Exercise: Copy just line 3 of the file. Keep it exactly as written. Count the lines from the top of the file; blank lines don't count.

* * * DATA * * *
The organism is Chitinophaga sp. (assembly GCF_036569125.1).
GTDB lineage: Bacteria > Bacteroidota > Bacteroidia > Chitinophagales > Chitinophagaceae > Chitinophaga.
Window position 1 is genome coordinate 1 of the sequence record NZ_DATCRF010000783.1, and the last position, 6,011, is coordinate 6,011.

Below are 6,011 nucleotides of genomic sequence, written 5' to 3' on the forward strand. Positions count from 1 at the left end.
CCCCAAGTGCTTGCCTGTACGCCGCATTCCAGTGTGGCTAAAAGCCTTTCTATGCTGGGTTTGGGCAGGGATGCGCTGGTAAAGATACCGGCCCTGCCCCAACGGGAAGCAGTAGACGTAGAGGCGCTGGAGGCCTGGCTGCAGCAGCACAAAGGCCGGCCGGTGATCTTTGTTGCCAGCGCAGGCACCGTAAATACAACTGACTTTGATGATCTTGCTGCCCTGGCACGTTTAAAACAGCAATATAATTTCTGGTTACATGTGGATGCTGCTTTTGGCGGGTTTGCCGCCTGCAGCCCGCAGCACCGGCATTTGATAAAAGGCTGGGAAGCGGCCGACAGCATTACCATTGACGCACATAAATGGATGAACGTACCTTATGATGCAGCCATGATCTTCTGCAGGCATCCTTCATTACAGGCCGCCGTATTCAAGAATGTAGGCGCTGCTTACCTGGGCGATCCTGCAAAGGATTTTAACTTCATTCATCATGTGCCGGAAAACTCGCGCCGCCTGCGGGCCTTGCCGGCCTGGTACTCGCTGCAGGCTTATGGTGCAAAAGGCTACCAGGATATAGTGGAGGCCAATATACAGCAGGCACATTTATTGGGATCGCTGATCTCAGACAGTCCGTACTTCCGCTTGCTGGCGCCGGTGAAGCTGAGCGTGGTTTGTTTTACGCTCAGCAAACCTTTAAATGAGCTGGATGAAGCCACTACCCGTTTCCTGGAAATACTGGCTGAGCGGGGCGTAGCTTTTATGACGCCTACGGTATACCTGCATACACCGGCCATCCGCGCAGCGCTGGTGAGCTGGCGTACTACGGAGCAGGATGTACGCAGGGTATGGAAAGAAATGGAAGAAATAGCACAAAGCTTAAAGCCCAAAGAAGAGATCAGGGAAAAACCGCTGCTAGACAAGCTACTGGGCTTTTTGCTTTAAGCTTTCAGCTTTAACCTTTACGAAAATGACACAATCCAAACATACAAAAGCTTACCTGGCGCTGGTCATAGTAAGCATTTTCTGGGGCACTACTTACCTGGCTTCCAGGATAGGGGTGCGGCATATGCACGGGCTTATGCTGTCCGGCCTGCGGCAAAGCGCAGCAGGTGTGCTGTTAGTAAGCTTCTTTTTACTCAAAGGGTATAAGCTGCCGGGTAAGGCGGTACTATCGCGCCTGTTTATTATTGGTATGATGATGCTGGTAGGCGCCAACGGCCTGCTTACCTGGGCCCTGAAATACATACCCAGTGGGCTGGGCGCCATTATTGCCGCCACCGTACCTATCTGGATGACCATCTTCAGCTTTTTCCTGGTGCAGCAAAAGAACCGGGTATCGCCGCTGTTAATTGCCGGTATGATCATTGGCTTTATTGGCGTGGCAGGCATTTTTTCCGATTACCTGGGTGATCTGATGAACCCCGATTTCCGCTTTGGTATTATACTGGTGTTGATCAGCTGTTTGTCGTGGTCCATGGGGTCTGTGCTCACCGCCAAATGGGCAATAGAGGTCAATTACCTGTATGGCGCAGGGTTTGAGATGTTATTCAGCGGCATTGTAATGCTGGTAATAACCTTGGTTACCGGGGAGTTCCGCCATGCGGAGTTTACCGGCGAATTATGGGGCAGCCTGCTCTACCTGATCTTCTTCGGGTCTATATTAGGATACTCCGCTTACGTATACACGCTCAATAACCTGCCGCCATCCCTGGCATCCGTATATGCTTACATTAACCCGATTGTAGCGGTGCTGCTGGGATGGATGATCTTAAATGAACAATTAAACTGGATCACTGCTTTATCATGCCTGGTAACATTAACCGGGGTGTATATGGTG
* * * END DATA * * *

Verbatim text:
Window position 1 is genome coordinate 1 of the sequence record NZ_DATCRF010000783.1, and the last position, 6,011, is coordinate 6,011.